How to Balance Warm and Cool Colors

Posted on February 18, 2015 by Kate Moynihan | 0 comments

Below, can you feel the difference in the two paintings?

For warmth:  A Glowing Sunset, on the left, is filled with warm hues of yellow, orange and brown. The vibrancy of the intense colors adds a liveliness to the painting and mimics one of those hot hazy days of summer!

For coolness: Evening Shadows, on right, I focused on cool tones of blues and green. For me, the cooler colors give a bit more mystic feel to the painting. The energy is less and the piece seems more restful.


How to Balance Color: Omitting golden yellows from a palette can be tricky.  Notice the subtle mix of yellow-greens and itty-bitty touches of red-orange in the primarily blue in the painting above, Evening Shadows.  Often a strictly blue color palette will leave you feeling chilled, like the bite of a winter day with its crisp air that creeps through your skin and seeps deep into your bones. Just a hint of warm colors can thaw that arctic feeling. Here's how in your home:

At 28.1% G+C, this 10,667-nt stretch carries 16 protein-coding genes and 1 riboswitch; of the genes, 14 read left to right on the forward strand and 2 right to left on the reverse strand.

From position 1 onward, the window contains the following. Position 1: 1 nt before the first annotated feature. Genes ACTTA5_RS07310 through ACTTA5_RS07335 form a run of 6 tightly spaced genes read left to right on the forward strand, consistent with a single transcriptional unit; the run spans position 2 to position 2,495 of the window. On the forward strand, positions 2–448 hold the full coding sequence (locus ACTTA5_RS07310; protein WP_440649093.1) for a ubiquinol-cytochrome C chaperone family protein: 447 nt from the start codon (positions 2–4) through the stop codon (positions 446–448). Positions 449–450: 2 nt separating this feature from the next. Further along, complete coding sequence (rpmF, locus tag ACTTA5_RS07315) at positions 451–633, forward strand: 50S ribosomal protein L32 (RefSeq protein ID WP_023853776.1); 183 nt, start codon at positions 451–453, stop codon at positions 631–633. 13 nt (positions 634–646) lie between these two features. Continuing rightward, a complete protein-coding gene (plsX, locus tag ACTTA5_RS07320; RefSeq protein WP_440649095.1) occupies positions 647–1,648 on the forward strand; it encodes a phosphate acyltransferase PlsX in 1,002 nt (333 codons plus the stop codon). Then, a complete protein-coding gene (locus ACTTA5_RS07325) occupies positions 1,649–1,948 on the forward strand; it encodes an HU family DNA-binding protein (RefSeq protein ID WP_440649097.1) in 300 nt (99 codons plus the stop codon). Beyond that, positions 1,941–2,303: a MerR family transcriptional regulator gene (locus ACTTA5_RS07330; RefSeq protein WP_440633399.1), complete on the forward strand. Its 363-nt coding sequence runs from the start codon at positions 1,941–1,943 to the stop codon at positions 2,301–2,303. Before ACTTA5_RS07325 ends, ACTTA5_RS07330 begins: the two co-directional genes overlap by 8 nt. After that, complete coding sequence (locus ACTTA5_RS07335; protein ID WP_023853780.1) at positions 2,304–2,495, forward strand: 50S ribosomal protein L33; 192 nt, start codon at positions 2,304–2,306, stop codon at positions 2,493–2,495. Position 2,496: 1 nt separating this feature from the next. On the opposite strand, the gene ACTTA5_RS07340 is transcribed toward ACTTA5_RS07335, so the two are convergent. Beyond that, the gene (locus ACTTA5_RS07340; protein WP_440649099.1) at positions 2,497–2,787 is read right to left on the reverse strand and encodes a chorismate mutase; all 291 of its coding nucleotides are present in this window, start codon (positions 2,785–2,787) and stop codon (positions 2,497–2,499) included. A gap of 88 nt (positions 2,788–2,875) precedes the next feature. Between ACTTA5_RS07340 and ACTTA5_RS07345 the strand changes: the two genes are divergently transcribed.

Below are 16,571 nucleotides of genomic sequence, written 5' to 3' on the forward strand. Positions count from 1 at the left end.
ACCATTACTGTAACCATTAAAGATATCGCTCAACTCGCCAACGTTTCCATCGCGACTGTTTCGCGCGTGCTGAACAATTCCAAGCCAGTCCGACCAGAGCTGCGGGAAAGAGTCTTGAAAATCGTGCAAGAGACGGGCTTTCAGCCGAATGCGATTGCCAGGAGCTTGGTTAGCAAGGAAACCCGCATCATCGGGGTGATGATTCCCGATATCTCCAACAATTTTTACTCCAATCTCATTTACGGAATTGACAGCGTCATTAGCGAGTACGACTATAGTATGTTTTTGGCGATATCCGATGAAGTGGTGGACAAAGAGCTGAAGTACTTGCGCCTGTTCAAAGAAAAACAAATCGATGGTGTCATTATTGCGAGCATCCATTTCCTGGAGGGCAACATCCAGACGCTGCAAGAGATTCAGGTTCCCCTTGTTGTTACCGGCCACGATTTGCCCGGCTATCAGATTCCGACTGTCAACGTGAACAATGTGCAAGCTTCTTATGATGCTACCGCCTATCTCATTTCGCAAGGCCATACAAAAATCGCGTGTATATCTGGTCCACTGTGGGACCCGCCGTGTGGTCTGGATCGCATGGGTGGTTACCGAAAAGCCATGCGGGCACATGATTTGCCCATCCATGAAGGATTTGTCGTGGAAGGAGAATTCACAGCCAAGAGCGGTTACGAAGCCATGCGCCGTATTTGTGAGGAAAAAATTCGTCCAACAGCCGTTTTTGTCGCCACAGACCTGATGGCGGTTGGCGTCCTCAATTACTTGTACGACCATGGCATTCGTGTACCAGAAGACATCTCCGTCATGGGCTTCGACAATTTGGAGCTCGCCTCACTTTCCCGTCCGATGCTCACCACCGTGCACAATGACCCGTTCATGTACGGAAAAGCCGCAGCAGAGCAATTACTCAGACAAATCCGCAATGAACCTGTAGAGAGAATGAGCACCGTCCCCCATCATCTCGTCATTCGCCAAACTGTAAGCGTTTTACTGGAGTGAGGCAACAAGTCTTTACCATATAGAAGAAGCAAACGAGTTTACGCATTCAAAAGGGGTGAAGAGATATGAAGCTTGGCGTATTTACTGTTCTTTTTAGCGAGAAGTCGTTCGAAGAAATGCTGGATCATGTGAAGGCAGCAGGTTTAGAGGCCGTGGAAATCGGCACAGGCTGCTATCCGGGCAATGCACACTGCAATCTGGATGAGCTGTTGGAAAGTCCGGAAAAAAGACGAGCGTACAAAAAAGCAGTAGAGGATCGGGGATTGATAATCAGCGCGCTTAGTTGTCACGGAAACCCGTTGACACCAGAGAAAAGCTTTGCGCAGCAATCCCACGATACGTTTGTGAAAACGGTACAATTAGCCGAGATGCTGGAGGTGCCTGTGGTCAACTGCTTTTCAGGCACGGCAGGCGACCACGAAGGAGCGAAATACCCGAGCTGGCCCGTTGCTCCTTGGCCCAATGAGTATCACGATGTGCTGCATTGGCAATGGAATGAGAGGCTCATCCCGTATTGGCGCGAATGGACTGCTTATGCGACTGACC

Notice in the photo above how the warm hue of the cherry wood night stand softens the cool, crisp tints of blue. Whereas, in the photo below the cool blues and black are balanced by the warm tone of beige in the chair, carpet and wall color.

By mixing warm and cool tones you can create different moods. I hope you have fun playing with color!

Learn more about in the series on: the psychology of color.

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